ORIGINAL REPORTING: The big opportunity in turning old coal to new solar
Are utilities missing out on the opportunity to use old coal sites for solar? Turning coal site liabilities into solar assets may be an idea whose time has come
Herman K. Trabish, March 8, 2018 (Utility Dive)
Editor’s note: Momentum was slowly gathering behind this idea until the White House started pushing its inane idea to support coal. But the economics make the transition described here inevitable.
Utilities could turn liabilities into assets by building solar arrays where coal plants have left sites unsuitable for other purposes — but only a few forward-looking utilities are even exploring the possibility. Unused coal sites make up a small portion of the 450,000+ U.S. brownfields, where expansion, redevelopment or reuse is complicated by hazardous substances, pollutants or contaminants. These coal sites are seen as liabilities for their utility and independent power producer (IPP) owners. They offer no benefits and impose maintenance costs that burden ratepayers and shareholders. Two small utilities, one in Florida and another in Massachusetts, have turned financial burdens into financial opportunities, and other utilities may benefit by looking at what they've done…
The numbers suggest there is good reason to think about the coal-to-solar possibility. From 2008 to 2016, nearly 35% of U.S. coal generation capacity was shut down, converted to another purpose, or scheduled for one or the other, according to the Union of Concerned Scientists (UCS). The most common reuse of shuttered coal sites has been conversion to natural gas generation. But more than 95% of them remain unremediated and unrepurposed, based on EPA data and a UCS report. The barrier to redevelopment at many of the sites is coal ash. There are at least 1,424 coal waste disposal sites with nearly 1,100 ash ponds, according to the Sierra Club. A Tennessee Valley Authority study found closure-in-place costs $3.5 million for a 22-acre pond and up to $200 million for a 350-acre site, according to a 2017 report.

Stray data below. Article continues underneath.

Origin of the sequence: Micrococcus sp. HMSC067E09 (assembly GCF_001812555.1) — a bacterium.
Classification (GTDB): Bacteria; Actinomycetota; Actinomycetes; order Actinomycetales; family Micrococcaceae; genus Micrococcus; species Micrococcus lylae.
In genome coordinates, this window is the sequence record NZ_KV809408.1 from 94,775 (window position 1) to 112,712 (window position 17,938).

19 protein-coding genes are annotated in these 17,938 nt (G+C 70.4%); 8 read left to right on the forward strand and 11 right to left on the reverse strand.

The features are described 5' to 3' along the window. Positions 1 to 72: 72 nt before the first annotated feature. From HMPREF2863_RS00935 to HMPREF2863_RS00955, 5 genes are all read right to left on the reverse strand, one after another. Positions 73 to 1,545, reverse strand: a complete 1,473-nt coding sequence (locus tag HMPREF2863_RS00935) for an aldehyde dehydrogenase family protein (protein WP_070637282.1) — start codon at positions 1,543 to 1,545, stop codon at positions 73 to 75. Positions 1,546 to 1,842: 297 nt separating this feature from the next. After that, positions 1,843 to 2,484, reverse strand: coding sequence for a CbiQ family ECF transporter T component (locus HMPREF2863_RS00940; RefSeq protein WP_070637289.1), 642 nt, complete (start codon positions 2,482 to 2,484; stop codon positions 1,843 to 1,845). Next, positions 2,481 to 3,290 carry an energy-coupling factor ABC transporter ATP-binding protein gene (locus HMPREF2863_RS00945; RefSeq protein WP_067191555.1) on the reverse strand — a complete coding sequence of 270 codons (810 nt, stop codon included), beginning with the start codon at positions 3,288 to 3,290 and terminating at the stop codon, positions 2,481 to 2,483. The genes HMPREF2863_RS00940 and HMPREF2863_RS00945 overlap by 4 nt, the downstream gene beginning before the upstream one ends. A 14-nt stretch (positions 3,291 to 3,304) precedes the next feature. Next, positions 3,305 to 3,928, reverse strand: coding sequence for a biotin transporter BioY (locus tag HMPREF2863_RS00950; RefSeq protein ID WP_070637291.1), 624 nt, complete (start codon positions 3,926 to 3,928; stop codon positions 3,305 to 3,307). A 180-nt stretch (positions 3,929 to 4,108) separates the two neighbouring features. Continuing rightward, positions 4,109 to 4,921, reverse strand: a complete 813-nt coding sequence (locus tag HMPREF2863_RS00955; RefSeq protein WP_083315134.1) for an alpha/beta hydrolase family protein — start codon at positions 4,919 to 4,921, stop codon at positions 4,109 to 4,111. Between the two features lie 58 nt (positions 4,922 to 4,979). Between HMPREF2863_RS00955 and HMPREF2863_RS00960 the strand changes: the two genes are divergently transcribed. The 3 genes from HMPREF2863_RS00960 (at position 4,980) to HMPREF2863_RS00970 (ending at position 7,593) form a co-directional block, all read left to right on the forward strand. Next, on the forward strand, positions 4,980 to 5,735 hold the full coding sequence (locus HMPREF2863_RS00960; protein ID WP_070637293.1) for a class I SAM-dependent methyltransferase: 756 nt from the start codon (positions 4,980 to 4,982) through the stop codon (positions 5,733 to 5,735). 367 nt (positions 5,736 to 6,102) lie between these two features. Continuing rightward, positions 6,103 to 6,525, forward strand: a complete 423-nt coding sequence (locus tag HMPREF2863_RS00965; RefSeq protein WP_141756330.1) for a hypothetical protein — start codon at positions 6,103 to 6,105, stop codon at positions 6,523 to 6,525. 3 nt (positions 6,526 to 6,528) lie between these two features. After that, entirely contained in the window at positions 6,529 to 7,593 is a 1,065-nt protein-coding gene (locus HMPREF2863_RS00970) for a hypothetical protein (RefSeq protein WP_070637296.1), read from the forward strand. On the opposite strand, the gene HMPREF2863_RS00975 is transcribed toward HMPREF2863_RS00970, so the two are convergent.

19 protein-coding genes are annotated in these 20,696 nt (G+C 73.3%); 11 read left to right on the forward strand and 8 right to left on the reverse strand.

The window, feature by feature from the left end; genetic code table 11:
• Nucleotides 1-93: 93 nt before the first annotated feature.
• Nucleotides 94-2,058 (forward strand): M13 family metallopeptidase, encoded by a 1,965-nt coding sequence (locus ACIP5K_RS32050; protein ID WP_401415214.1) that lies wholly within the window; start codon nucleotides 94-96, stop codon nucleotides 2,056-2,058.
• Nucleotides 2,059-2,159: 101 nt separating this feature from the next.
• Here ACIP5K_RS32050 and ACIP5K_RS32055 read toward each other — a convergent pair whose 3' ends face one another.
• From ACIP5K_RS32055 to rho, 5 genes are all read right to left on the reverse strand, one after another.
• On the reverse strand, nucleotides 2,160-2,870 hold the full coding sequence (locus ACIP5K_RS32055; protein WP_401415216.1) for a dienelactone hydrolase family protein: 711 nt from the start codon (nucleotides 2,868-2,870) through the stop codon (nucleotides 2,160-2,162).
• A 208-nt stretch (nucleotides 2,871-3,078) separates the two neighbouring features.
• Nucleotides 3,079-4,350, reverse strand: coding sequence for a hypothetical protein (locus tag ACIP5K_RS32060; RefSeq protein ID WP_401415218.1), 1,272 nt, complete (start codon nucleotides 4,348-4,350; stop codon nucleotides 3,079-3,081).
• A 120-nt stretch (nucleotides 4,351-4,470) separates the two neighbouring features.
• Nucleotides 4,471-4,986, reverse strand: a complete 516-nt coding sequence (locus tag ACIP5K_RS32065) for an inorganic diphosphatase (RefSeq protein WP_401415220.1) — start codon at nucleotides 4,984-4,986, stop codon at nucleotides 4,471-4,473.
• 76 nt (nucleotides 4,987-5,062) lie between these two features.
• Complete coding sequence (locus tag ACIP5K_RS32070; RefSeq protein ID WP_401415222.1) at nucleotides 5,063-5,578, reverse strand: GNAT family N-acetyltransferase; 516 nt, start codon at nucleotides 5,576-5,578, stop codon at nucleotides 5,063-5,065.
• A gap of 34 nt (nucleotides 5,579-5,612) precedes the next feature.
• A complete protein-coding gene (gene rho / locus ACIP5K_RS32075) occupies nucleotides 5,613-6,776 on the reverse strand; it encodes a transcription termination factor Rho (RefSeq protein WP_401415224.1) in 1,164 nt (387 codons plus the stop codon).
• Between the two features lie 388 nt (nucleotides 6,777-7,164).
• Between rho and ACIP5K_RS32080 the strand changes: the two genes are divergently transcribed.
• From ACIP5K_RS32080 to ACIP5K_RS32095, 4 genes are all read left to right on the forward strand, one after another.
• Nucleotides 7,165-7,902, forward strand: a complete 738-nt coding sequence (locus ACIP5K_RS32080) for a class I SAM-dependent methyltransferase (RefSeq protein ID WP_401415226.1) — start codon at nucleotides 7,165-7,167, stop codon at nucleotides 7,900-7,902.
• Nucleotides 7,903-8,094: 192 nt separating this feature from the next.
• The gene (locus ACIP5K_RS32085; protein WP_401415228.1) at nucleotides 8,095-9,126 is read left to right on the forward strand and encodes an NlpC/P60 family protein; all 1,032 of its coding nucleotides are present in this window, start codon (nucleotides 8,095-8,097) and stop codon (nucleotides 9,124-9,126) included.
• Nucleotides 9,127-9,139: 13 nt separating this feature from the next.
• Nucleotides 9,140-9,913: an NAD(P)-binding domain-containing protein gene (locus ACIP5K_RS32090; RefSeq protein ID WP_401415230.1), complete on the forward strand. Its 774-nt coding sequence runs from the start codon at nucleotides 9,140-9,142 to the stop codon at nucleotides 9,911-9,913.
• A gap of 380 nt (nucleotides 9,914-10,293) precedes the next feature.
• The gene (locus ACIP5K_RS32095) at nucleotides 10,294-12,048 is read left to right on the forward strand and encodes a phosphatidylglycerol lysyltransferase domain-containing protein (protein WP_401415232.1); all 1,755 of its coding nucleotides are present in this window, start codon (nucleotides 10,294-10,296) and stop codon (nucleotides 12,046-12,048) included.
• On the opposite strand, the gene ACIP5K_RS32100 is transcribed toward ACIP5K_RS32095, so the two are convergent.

Excavation and removal of waste can increase costs 270% to 2,200%, the report added. But remediated and repurposed brownfield sites have leveraged $16.11 for every taxpayer dollar spent, led to more than 97,000 jobs, and increased residential property values 5% to 15.2%, EPA's website reports. The agency's project tracker shows only two coal-to-solar projects. But the Holyoke Gas and Electric (HG&E) Mount Tom 5.76 MW solar and 3 MW/6MWh battery storage project in Massachusetts, which replaced the Mount Tom coal plant, and the Orlando Utilities Commission (OUC) 13 MW array in Florida suggest utilities with unremediated and unrepurposed coal sites might want to consider the possibility… click here for more
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